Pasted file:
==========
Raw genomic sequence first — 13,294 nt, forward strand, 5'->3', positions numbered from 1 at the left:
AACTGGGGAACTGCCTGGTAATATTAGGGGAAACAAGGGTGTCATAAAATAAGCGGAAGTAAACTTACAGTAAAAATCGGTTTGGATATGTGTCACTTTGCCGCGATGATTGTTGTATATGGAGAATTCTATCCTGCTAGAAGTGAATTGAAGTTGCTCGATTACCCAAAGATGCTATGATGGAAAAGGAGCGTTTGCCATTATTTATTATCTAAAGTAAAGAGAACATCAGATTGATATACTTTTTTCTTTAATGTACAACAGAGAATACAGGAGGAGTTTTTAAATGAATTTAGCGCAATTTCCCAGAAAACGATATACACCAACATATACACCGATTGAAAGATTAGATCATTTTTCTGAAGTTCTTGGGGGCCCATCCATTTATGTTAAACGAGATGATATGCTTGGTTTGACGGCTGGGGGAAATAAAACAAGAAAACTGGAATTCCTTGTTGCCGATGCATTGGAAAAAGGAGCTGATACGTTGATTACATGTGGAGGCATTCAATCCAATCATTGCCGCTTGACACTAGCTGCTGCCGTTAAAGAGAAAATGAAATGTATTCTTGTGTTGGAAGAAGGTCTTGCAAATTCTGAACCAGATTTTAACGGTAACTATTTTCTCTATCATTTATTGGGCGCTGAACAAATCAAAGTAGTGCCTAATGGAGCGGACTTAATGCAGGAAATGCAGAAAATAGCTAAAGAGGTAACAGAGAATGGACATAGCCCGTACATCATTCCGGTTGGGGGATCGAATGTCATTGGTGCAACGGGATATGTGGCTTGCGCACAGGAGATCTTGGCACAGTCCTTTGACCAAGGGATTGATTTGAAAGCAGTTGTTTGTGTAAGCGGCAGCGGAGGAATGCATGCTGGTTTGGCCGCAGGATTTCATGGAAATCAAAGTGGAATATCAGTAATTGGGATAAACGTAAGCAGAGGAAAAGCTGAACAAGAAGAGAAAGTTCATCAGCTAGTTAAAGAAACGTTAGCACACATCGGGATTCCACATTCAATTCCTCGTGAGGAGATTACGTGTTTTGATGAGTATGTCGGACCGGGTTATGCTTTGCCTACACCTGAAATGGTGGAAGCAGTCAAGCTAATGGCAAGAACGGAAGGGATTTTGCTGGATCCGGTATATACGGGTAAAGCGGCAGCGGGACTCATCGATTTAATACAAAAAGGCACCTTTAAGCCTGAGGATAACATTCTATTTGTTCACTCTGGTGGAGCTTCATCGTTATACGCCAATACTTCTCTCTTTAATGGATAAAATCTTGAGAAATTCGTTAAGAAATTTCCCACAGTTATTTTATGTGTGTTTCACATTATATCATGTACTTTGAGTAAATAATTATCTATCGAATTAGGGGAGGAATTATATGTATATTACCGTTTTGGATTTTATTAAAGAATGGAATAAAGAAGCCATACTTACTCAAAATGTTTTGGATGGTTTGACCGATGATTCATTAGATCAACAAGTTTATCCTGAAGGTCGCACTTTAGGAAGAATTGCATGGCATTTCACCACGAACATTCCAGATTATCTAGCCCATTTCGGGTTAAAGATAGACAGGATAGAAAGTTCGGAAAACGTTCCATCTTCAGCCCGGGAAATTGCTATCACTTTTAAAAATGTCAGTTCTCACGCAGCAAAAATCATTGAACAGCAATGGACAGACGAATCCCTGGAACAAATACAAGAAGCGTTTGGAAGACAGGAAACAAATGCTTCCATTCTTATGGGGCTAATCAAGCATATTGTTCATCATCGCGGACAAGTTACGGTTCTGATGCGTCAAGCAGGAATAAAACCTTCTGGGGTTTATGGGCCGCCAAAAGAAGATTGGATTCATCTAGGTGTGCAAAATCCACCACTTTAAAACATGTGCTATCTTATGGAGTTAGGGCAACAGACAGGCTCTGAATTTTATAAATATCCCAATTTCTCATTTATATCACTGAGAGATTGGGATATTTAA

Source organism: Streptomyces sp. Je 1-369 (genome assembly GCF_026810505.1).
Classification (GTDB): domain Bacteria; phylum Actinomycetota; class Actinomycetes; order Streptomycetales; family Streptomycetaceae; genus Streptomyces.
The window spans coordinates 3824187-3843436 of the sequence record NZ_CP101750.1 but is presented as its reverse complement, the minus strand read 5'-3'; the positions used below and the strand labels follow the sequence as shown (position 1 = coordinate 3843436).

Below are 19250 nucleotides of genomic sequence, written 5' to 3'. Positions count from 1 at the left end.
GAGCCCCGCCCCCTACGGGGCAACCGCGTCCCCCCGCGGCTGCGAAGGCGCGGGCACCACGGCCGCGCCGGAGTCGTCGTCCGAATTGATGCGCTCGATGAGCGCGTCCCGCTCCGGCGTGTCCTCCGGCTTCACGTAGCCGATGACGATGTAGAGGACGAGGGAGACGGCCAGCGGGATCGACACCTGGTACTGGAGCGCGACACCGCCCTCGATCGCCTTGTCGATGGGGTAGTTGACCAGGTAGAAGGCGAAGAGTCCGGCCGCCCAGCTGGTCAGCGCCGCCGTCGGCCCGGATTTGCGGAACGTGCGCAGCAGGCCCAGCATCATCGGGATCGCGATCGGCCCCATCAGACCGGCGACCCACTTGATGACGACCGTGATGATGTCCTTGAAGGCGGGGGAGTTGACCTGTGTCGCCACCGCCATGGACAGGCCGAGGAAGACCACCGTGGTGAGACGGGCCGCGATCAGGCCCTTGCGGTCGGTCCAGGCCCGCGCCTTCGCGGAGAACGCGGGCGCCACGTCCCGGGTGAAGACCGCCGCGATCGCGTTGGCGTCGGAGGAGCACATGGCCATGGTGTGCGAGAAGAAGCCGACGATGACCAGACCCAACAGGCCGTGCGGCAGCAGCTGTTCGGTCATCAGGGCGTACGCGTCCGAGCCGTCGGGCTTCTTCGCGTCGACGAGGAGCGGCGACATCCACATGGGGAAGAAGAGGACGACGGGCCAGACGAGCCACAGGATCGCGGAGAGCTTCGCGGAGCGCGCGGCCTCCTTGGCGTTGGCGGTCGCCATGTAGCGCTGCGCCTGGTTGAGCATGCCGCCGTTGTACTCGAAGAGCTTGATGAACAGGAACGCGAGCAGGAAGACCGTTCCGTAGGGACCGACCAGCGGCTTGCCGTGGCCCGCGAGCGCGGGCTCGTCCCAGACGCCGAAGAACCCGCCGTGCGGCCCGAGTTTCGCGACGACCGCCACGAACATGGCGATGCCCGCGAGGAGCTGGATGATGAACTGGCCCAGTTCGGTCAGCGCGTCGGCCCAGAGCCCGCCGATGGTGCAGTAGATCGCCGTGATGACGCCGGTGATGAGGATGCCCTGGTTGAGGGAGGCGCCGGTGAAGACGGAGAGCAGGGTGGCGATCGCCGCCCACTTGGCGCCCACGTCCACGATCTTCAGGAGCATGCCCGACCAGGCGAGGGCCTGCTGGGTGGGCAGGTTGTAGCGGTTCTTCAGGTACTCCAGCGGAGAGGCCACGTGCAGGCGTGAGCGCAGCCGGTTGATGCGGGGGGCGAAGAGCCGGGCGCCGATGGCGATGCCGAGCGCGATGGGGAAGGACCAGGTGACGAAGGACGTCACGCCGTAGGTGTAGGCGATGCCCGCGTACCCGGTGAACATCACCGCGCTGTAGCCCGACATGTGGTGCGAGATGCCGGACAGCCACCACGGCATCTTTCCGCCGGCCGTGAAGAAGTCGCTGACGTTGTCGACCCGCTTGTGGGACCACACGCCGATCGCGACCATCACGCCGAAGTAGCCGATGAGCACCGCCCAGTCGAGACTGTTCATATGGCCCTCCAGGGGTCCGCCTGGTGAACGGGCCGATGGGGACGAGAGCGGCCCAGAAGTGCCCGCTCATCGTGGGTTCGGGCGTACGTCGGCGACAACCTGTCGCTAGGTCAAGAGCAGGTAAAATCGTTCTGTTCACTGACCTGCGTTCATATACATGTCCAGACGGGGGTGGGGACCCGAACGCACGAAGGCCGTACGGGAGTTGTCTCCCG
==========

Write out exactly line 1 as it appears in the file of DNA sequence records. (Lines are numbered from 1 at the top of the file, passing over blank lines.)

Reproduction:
Raw genomic sequence first — 13,294 nt, forward strand, 5'->3', positions numbered from 1 at the left: